For centuries, the Isle of Erin has been exporting the Irish. They left because of persecution by the English, potato blight, service in foreign armies, and hope in the new world. Every city across the globe has an Irish community. Quietly and without fanfare, every week, they gather in pubs to sing and play instruments: the Irish Music Session.
Ten years ago, I knew nothing of this. The circumstances that led me to Saskatoon's Irish Music community are part of a well-rehearsed tale. It's a story that's all too-familiar to those close to me, but I must recount it again.
In 2000 I was in my mid-twenties and lost. In the 90's, I had wanted to be a classical musician and composer. I pursued a Bachelor of Music degree with a Theory and Composition major when I left high school. However, I soon fell out with my University's chief composition professor, he being a strict modernist who studied with John Cage, I being a headstrong tonalist. After a few years of frustration and resulting low self esteem, I changed my degree to escape him. I briefly played viola with the Saskatoon Symphony, but was let go. After I finished my degree, I put my viola aside and did not touch it for two years. I truly thought that music was over for me. I felt angry and betrayed.
I cannot tell you how painful this separation was. Music, for me, is the closest thing I have to church. My first truly religious experience where my skin tingled and my consciousness soared occurred when I was playing viola in the last movement of Beethoven's 5th Symphony. Music has since been my proof, however vague, of a higher power. My instrument has been my altar and melody and harmony my prayers.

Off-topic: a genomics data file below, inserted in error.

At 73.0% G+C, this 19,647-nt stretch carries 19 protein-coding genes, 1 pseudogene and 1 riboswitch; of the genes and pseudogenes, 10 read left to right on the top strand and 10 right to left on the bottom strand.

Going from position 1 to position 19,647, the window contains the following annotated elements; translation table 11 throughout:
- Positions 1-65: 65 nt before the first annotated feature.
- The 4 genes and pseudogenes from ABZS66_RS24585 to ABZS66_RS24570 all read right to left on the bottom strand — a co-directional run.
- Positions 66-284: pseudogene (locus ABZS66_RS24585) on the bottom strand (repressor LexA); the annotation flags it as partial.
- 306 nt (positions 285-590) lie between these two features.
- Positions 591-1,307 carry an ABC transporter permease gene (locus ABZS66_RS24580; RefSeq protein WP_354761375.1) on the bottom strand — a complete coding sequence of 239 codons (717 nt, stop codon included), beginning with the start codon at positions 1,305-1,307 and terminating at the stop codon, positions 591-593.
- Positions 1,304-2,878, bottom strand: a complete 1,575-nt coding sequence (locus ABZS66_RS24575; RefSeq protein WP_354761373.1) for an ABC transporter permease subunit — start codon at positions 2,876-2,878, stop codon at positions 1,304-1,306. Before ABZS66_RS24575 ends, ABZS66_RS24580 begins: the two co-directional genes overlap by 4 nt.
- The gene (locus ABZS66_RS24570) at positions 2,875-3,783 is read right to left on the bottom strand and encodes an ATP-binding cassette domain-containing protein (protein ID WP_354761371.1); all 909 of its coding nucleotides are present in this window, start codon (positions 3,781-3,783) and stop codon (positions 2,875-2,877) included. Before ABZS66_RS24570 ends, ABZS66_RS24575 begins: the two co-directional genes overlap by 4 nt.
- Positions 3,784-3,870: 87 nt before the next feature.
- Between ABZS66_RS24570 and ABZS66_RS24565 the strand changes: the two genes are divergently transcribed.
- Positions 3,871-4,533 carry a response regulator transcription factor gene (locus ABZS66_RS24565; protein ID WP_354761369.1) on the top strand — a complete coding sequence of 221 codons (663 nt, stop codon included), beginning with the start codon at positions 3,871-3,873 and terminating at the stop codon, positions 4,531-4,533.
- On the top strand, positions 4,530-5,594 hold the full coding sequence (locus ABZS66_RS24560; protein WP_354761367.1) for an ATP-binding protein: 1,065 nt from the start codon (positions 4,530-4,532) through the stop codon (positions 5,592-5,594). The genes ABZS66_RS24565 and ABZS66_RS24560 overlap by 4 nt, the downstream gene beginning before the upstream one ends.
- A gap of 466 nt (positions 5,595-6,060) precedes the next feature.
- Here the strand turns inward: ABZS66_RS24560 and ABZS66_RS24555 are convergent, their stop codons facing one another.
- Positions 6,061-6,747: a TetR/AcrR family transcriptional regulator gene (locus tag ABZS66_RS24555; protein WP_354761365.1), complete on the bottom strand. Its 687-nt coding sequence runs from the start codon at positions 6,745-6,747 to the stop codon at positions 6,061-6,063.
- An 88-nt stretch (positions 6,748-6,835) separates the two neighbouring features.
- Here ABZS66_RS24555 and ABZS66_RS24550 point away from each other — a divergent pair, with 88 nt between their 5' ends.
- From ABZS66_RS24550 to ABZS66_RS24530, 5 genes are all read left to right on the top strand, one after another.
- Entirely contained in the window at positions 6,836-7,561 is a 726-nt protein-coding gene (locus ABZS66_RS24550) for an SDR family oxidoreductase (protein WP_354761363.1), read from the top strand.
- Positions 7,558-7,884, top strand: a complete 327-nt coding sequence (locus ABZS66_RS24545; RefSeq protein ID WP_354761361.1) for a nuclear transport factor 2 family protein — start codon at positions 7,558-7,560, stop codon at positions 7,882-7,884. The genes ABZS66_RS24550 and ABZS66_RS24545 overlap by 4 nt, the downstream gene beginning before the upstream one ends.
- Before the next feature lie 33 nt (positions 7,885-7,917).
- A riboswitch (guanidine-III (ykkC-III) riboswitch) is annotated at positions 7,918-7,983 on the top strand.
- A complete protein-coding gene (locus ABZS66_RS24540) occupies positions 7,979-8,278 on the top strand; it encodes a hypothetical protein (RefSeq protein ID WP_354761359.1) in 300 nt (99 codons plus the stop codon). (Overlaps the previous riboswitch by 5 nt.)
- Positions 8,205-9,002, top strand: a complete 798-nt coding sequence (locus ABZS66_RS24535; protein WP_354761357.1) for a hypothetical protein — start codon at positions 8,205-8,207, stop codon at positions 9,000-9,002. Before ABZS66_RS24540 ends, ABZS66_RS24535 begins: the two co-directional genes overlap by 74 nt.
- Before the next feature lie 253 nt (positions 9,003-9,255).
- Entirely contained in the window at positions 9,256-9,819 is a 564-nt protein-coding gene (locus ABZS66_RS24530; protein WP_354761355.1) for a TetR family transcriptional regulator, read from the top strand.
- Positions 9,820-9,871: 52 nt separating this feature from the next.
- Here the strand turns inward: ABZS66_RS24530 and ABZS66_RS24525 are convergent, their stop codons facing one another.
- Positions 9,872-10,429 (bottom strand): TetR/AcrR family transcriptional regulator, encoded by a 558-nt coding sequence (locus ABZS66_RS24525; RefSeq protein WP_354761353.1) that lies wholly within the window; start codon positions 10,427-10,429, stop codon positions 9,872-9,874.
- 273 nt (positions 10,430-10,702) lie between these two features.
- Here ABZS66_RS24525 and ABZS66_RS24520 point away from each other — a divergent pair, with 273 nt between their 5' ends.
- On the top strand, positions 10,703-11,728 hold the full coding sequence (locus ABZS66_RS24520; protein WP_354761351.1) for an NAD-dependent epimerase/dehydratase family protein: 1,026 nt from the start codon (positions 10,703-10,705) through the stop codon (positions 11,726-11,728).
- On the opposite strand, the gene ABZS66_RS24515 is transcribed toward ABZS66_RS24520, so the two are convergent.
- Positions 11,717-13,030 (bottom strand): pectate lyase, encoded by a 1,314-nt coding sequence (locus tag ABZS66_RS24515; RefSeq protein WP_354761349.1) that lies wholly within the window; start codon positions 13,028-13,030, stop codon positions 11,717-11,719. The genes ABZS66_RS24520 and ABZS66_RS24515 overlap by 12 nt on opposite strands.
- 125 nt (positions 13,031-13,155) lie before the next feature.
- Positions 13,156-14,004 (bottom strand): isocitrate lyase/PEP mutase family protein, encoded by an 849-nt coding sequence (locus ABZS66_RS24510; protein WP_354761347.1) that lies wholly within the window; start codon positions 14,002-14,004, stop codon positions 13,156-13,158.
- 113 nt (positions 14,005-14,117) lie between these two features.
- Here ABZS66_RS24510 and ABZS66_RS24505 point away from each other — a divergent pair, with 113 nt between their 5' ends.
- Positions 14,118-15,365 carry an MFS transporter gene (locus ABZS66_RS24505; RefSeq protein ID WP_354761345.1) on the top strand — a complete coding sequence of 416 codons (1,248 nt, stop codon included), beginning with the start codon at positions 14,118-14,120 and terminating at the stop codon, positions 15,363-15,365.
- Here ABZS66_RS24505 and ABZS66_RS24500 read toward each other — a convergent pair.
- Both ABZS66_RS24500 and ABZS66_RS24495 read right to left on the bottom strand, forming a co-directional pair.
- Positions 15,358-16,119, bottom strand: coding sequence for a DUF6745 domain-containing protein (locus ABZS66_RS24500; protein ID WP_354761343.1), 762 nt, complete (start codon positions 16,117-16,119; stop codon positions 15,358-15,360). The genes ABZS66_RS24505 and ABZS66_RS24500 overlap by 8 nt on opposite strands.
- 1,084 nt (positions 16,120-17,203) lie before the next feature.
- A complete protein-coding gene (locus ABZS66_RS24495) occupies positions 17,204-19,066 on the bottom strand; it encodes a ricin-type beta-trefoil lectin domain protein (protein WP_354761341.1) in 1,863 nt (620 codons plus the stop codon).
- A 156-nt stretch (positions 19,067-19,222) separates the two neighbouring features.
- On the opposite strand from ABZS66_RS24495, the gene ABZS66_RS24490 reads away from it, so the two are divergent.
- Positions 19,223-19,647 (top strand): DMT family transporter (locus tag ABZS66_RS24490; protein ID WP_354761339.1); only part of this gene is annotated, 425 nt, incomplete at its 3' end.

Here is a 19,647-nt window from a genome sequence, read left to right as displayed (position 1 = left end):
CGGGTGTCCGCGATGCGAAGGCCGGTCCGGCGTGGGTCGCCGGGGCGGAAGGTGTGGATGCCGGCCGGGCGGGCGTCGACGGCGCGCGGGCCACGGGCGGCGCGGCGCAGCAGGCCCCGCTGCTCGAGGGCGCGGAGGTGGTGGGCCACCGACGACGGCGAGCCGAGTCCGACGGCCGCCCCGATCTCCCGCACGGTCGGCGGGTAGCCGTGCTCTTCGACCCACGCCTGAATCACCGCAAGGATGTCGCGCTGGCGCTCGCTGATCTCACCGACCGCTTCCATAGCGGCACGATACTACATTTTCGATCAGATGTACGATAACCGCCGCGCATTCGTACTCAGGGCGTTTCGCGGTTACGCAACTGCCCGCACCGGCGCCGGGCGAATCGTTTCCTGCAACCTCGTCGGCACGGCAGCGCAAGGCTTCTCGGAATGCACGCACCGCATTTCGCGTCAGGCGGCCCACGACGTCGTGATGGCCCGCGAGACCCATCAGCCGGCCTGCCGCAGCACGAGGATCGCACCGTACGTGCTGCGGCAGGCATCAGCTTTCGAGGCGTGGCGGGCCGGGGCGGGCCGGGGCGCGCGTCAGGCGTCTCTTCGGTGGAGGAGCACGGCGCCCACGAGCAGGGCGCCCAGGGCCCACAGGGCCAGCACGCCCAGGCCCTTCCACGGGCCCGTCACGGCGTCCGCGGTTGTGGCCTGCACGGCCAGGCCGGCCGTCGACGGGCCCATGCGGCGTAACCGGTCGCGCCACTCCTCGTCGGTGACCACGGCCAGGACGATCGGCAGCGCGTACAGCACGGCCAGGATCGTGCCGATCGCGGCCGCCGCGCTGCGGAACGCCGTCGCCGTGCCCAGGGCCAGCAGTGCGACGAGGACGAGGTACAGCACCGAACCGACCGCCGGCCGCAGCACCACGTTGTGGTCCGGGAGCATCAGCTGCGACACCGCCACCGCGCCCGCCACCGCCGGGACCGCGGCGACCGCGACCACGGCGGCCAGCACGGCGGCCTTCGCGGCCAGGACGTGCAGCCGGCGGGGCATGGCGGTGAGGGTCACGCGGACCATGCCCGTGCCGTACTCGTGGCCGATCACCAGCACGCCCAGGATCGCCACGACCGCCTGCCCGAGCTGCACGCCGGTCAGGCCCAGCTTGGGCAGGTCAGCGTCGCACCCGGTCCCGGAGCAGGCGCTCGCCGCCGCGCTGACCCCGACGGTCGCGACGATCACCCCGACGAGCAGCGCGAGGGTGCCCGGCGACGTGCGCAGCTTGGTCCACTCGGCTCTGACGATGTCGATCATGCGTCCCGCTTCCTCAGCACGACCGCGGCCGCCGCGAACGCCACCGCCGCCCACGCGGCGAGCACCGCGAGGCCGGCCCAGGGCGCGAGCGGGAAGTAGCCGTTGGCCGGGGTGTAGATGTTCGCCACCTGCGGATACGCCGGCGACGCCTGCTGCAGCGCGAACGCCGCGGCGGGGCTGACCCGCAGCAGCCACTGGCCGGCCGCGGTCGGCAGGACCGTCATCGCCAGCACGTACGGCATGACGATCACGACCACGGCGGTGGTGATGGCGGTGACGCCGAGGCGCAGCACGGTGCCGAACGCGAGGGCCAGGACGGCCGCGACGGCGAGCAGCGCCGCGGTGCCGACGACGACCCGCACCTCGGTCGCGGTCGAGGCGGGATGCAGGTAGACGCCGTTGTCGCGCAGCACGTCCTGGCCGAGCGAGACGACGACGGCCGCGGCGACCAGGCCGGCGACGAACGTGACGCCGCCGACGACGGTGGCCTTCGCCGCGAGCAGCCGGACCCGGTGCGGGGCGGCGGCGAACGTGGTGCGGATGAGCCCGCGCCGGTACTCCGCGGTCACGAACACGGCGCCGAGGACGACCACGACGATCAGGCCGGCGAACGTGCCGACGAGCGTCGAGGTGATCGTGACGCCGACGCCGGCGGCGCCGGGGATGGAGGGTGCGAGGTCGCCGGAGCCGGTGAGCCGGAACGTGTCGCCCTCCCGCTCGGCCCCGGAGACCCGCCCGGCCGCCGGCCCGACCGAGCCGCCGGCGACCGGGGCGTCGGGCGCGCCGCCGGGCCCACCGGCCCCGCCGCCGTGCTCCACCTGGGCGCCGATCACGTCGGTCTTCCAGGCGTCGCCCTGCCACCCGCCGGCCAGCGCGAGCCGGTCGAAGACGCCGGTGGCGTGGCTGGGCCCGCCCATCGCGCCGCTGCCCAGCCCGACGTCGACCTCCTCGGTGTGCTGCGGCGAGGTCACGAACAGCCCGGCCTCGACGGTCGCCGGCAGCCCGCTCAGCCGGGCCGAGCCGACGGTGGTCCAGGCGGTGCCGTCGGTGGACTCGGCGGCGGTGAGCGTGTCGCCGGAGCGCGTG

Soon after the decade turned, I met Eileen Laverty, who told me of the existence of the Irish Music Sessions at Lydia's pub, hosted by Comhaltas Ceoltoiri Eireann. The following Saturday, viola in-hand, frightened and not sure what to expect, I stepped into Saskatoon's Irish Music Community.
All around me was the thump of bodhrans, the strum of guitar and bouzouki, the ringing of fiddles and lively voices singing beloved songs. Jigs and reels whirled in my brain. There again was that divine exhaltation I had lost, lifting my consciousness into ecstasy. After three glorious hours had passed, I was dizzy and elated.
It has been ten years since that day and Irish folk music has never left me. The people I met there welcomed me. Through them I discovered that I could sing, fiddle and play the banjo. I founded the wandering evening session that started at The Publican, but found a home at McGettigan's, the Brass Monkey, The Park Town and finally the Mendel Art Gallery. I've spent wonderful hours with the South-Central Ceili Band and the Residuals.
Last month, I stood up at the Lydia's session and told all present how grateful I felt. But that's not enough to thank all those musicians I have met over the years. If I had enough money, I would have expressed those thanks in beer that day. I'll write it here again: Thank you all, my friends. Even that is not enough. The gift that Saskatoon's Irish Community has given me, my renewed love of music, is greater than any alcohol or words could commend.
A special props goes out to my peeps in The Residuals. Ted Leighton, Rick Kroener, Rob McInnis, Meaghan Haughian, Bettina Grassman, Mike Podiluk, Gareth Bond, Erin Gaucher, Chris Meek and all those who have ever been a Residual, you're the best. Thank you for the music and the memories.